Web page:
As early as 1937, an article in the New York Times described the “model school lunch” as being packed in “old-time brown paper bags” often containing sandwiches made from “leftovers” and “wrapped in wax paper.”

Eighty-two years later, the brown paper lunch bag continues to prevail. 

Some parents leave little notes for their kids, or daily facts. But one dad in Texas has taken the humble lunch bag to the next level. Brian Walker of Dallas, TX, began drawing on his son Declan’s lunch bags two years ago. It’s gone from a cute idea to a daily talking point among Declan’s friends.

Considerable spoke to dad Brian, 52, and son Declan, 10, to learn about how this all began.

Declan: It started in 2nd grade and it’s been over two years of lunchbags everyday.

Brian: Declan has always loved to draw and going to school can be a challenge sometimes. I thought that this would put a smile on his face at lunchtime. I’d never drawn anything before, so I attempted to draw one to make him laugh and it went from there. Every morning I get up an hour before my wife and son and sit down to do a lunch bag.

Every once in a while we do a weekly theme, so this week’s theme is Broadway shows. Sometimes the theme is literature, famous scientists…

Declan: Or sometimes different characters all played by the same actor in pop culture. We also did a cockney rhyming slang week.

Do you have a favorite lunch bag that you remember?

Declan: I think the one featuring Admiral Akbar from Star Wars — yep, that was my favorite. 

Brian: The other thing that we do is write a ‘word of the day’ on the opposite side of the lunch bag.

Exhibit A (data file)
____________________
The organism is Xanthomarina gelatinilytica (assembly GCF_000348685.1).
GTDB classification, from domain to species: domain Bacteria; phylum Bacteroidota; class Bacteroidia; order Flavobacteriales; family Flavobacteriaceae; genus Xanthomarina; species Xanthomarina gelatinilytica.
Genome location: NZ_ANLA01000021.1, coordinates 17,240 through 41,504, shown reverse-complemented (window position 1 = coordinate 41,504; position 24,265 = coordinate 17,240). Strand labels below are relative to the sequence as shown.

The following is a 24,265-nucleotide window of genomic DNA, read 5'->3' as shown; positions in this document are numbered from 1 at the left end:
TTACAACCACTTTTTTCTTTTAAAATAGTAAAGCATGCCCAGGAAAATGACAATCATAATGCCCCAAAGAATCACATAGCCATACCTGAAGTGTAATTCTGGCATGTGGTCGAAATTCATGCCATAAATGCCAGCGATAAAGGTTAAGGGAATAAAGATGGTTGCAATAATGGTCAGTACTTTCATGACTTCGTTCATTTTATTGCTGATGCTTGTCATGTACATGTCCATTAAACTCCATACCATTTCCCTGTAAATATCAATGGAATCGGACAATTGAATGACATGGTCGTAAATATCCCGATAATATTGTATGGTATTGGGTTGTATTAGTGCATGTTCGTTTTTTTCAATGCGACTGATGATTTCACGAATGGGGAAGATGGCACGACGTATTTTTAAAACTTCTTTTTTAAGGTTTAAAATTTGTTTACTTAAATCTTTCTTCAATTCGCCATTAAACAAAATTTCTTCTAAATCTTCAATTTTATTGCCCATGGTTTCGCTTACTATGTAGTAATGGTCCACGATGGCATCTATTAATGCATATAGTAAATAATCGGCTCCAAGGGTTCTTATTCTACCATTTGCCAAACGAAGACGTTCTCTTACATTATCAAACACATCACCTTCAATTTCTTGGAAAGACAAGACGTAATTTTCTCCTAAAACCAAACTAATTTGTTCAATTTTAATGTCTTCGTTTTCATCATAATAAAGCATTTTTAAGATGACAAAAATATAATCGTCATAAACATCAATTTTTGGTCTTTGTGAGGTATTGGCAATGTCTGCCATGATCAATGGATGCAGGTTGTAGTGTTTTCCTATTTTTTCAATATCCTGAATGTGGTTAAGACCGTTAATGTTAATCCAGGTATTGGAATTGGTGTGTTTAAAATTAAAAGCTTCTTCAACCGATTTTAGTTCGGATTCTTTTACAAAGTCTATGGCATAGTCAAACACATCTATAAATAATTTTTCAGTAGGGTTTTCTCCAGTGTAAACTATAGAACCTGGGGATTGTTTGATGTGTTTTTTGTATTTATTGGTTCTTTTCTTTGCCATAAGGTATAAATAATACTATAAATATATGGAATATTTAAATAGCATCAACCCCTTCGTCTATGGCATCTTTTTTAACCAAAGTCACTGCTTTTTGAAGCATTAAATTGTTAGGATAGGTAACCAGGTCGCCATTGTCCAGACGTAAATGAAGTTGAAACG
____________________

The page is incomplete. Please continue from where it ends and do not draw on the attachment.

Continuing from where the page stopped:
What was the best word of the day?

Declan: Arachibutyrophobia.

What does that mean?

Declan: It’s the fear of getting peanut butter stuck to the roof of your mouth!

Who knew? What do your friends think of all this?

Declan: The first time I brought my lunch bag someone said, “That is an awesome drawing, did you do that?” And I told him, “No it was my dad.” They asked me if he was an artist. It’s led to a lot of discussions. One time I had a Simpsons bag and someone didn’t know about the TV show, so we talked about it.

Brian: Declan deals out pop culture to his crew. We’ve also done some that required some engineering. Like that Simpsons one — I taped bags together to do Marge Simpson’s hair…

Declan: Yeah and it took forever for me to actually get to my lunch that day!

Do you think you’ll ever grow out of wanting these lunch bags?

Declan: I want my dad to continue making me lunch bags through college, then I want to reuse them for my kids. 

Brian: Or you could wallpaper your room with them?

Declan: Oh yeah! That would be fun. 

So this is a collaboration at times. Have other people asked you to create bags for them?

Brian: People have suggested I sell them or market them in some way, but I do this purely for the joy of Declan getting a laugh at school.

 

If all of this was far too uplifting for you, never fear. For the cynics out there, take a look at Whitney Cicero’s contribution to the brown-lunch-bag-world.

A mother of a 14-year-old daughter and a 12-year-old son, Cicero has taken to writing “passive aggressive notes” on her children’s lunch bags. Some highlights include “Made with love, packed with mild anxiety” and “Just pretend it’s Chipotle.”

Anyone else craving a PB&J now or is it just me?


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